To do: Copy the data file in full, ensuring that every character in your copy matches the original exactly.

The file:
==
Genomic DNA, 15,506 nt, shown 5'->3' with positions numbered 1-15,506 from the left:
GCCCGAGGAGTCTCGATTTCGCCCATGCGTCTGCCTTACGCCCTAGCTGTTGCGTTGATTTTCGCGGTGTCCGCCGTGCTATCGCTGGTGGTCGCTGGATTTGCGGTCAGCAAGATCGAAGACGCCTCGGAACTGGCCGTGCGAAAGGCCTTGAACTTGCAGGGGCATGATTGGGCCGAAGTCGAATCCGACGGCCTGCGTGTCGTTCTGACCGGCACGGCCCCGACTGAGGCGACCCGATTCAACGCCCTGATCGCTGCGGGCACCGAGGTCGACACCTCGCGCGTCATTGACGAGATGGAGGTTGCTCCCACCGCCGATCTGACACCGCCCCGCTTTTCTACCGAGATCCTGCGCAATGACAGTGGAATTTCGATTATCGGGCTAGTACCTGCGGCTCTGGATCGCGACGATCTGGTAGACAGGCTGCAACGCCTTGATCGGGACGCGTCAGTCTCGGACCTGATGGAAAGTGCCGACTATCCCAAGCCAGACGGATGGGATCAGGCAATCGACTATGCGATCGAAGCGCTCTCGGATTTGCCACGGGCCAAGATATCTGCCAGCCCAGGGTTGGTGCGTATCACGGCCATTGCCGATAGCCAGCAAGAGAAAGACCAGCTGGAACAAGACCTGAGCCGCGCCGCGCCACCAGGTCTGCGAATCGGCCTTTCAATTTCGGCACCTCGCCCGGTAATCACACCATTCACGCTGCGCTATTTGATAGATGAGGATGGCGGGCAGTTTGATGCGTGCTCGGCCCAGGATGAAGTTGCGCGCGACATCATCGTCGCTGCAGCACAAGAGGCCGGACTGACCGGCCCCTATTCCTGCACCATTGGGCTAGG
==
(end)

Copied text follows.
Genomic DNA, 15,506 nt, shown 5'->3' with positions numbered 1-15,506 from the left:
GCCCGAGGAGTCTCGATTTCGCCCATGCGTCTGCCTTACGCCCTAGCTGTTGCGTTGATTTTCGCGGTGTCCGCCGTGCTATCGCTGGTGGTCGCTGGATTTGCGGTCAGCAAGATCGAAGACGCCTCGGAACTGGCCGTGCGAAAGGCCTTGAACTTGCAGGGGCATGATTGGGCCGAAGTCGAATCCGACGGCCTGCGTGTCGTTCTGACCGGCACGGCCCCGACTGAGGCGACCCGATTCAACGCCCTGATCGCTGCGGGCACCGAGGTCGACACCTCGCGCGTCATTGACGAGATGGAGGTTGCTCCCACCGCCGATCTGACACCGCCCCGCTTTTCTACCGAGATCCTGCGCAATGACAGTGGAATTTCGATTATCGGGCTAGTACCTGCGGCTCTGGATCGCGACGATCTGGTAGACAGGCTGCAACGCCTTGATCGGGACGCGTCAGTCTCGGACCTGATGGAAAGTGCCGACTATCCCAAGCCAGACGGATGGGATCAGGCAATCGACTATGCGATCGAAGCGCTCTCGGATTTGCCACGGGCCAAGATATCTGCCAGCCCAGGGTTGGTGCGTATCACGGCCATTGCCGATAGCCAGCAAGAGAAAGACCAGCTGGAACAAGACCTGAGCCGCGCCGCGCCACCAGGTCTGCGAATCGGCCTTTCAATTTCGGCACCTCGCCCGGTAATCACACCATTCACGCTGCGCTATTTGATAGATGAGGATGGCGGGCAGTTTGATGCGTGCTCGGCCCAGGATGAAGTTGCGCGCGACATCATCGTCGCTGCAGCACAAGAGGCCGGACTGACCGGCCCCTATTCCTGCACCATTGGGCTAGG